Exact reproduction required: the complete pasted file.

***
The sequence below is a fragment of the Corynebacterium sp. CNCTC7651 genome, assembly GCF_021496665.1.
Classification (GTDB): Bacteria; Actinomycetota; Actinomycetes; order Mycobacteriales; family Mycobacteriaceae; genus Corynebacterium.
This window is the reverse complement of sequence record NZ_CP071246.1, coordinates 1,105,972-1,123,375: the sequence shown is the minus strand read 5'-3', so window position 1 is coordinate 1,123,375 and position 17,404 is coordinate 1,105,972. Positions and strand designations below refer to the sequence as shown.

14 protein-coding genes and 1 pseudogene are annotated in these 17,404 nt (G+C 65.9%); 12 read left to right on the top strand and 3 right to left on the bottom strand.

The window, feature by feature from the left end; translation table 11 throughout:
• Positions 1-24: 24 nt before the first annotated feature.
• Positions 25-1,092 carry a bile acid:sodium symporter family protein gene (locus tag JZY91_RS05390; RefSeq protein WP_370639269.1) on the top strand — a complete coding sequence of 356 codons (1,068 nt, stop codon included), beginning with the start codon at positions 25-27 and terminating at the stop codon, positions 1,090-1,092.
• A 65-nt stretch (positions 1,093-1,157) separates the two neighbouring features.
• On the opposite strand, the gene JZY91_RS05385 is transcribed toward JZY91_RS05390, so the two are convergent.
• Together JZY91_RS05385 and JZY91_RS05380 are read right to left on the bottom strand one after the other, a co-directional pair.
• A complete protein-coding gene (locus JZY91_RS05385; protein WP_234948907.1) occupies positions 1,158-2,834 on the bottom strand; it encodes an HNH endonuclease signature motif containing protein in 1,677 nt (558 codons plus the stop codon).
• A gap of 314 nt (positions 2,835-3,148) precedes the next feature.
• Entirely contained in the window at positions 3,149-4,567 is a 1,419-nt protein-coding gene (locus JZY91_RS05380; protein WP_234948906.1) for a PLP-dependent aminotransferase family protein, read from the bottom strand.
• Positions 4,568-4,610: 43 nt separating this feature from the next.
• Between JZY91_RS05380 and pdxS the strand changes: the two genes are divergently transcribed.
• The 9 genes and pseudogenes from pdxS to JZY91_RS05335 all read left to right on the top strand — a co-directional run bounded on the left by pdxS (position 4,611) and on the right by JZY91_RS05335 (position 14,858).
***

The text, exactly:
The sequence below is a fragment of the Corynebacterium sp. CNCTC7651 genome, assembly GCF_021496665.1.
Classification (GTDB): Bacteria; Actinomycetota; Actinomycetes; order Mycobacteriales; family Mycobacteriaceae; genus Corynebacterium.
This window is the reverse complement of sequence record NZ_CP071246.1, coordinates 1,105,972-1,123,375: the sequence shown is the minus strand read 5'-3', so window position 1 is coordinate 1,123,375 and position 17,404 is coordinate 1,105,972. Positions and strand designations below refer to the sequence as shown.

14 protein-coding genes and 1 pseudogene are annotated in these 17,404 nt (G+C 65.9%); 12 read left to right on the top strand and 3 right to left on the bottom strand.

The window, feature by feature from the left end; translation table 11 throughout:
• Positions 1-24: 24 nt before the first annotated feature.
• Positions 25-1,092 carry a bile acid:sodium symporter family protein gene (locus tag JZY91_RS05390; RefSeq protein WP_370639269.1) on the top strand — a complete coding sequence of 356 codons (1,068 nt, stop codon included), beginning with the start codon at positions 25-27 and terminating at the stop codon, positions 1,090-1,092.
• A 65-nt stretch (positions 1,093-1,157) separates the two neighbouring features.
• On the opposite strand, the gene JZY91_RS05385 is transcribed toward JZY91_RS05390, so the two are convergent.
• Together JZY91_RS05385 and JZY91_RS05380 are read right to left on the bottom strand one after the other, a co-directional pair.
• A complete protein-coding gene (locus JZY91_RS05385; protein WP_234948907.1) occupies positions 1,158-2,834 on the bottom strand; it encodes an HNH endonuclease signature motif containing protein in 1,677 nt (558 codons plus the stop codon).
• A gap of 314 nt (positions 2,835-3,148) precedes the next feature.
• Entirely contained in the window at positions 3,149-4,567 is a 1,419-nt protein-coding gene (locus JZY91_RS05380; protein WP_234948906.1) for a PLP-dependent aminotransferase family protein, read from the bottom strand.
• Positions 4,568-4,610: 43 nt separating this feature from the next.
• Between JZY91_RS05380 and pdxS the strand changes: the two genes are divergently transcribed.
• The 9 genes and pseudogenes from pdxS to JZY91_RS05335 all read left to right on the top strand — a co-directional run bounded on the left by pdxS (position 4,611) and on the right by JZY91_RS05335 (position 14,858).